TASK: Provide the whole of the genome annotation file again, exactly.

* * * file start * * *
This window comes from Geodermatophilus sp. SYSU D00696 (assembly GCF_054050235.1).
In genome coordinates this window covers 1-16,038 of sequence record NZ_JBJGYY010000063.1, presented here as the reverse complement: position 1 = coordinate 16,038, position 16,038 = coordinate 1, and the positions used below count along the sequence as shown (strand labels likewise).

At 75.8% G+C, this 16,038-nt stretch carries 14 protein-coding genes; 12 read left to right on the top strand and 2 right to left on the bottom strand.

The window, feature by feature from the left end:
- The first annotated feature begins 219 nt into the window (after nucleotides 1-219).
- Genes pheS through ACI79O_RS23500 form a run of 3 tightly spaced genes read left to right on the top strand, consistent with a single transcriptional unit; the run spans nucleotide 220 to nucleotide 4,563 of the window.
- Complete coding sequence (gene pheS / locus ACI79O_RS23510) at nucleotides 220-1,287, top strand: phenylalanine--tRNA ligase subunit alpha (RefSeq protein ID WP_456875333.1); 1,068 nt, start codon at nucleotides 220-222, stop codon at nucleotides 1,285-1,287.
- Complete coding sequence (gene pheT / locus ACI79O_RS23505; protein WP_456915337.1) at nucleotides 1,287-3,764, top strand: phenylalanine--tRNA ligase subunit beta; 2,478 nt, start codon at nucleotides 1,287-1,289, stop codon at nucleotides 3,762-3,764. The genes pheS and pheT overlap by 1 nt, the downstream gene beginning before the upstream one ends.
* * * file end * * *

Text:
This window comes from Geodermatophilus sp. SYSU D00696 (assembly GCF_054050235.1).
In genome coordinates this window covers 1-16,038 of sequence record NZ_JBJGYY010000063.1, presented here as the reverse complement: position 1 = coordinate 16,038, position 16,038 = coordinate 1, and the positions used below count along the sequence as shown (strand labels likewise).

At 75.8% G+C, this 16,038-nt stretch carries 14 protein-coding genes; 12 read left to right on the top strand and 2 right to left on the bottom strand.

The window, feature by feature from the left end:
- The first annotated feature begins 219 nt into the window (after nucleotides 1-219).
- Genes pheS through ACI79O_RS23500 form a run of 3 tightly spaced genes read left to right on the top strand, consistent with a single transcriptional unit; the run spans nucleotide 220 to nucleotide 4,563 of the window.
- Complete coding sequence (gene pheS / locus ACI79O_RS23510) at nucleotides 220-1,287, top strand: phenylalanine--tRNA ligase subunit alpha (RefSeq protein ID WP_456875333.1); 1,068 nt, start codon at nucleotides 220-222, stop codon at nucleotides 1,285-1,287.
- Complete coding sequence (gene pheT / locus ACI79O_RS23505; protein WP_456915337.1) at nucleotides 1,287-3,764, top strand: phenylalanine--tRNA ligase subunit beta; 2,478 nt, start codon at nucleotides 1,287-1,289, stop codon at nucleotides 3,762-3,764. The genes pheS and pheT overlap by 1 nt, the downstream gene beginning before the upstream one ends.